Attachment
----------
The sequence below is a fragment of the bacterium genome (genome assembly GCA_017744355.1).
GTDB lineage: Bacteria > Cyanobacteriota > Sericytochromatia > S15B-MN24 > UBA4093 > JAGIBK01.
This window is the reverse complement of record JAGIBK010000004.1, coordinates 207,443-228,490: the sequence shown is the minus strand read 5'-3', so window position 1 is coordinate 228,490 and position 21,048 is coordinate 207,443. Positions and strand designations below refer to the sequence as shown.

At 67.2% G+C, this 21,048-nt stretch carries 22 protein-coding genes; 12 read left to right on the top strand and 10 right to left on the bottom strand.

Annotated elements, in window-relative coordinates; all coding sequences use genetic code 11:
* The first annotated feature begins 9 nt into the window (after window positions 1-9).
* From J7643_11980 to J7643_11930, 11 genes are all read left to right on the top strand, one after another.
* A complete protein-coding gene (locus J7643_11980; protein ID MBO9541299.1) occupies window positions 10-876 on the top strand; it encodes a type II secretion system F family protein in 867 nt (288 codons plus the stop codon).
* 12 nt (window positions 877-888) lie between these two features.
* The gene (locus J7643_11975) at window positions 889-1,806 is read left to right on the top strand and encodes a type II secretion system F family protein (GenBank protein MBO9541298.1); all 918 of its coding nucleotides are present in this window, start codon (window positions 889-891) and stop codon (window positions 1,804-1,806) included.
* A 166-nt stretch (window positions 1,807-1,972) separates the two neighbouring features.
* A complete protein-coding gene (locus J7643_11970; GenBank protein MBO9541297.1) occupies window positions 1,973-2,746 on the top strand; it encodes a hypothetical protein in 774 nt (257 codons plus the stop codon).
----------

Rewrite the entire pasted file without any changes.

The sequence below is a fragment of the bacterium genome (genome assembly GCA_017744355.1).
GTDB lineage: Bacteria > Cyanobacteriota > Sericytochromatia > S15B-MN24 > UBA4093 > JAGIBK01.
This window is the reverse complement of record JAGIBK010000004.1, coordinates 207,443-228,490: the sequence shown is the minus strand read 5'-3', so window position 1 is coordinate 228,490 and position 21,048 is coordinate 207,443. Positions and strand designations below refer to the sequence as shown.

At 67.2% G+C, this 21,048-nt stretch carries 22 protein-coding genes; 12 read left to right on the top strand and 10 right to left on the bottom strand.

Annotated elements, in window-relative coordinates; all coding sequences use genetic code 11:
* The first annotated feature begins 9 nt into the window (after window positions 1-9).
* From J7643_11980 to J7643_11930, 11 genes are all read left to right on the top strand, one after another.
* A complete protein-coding gene (locus J7643_11980; protein ID MBO9541299.1) occupies window positions 10-876 on the top strand; it encodes a type II secretion system F family protein in 867 nt (288 codons plus the stop codon).
* 12 nt (window positions 877-888) lie between these two features.
* The gene (locus J7643_11975) at window positions 889-1,806 is read left to right on the top strand and encodes a type II secretion system F family protein (GenBank protein MBO9541298.1); all 918 of its coding nucleotides are present in this window, start codon (window positions 889-891) and stop codon (window positions 1,804-1,806) included.
* A 166-nt stretch (window positions 1,807-1,972) separates the two neighbouring features.
* A complete protein-coding gene (locus J7643_11970; GenBank protein MBO9541297.1) occupies window positions 1,973-2,746 on the top strand; it encodes a hypothetical protein in 774 nt (257 codons plus the stop codon).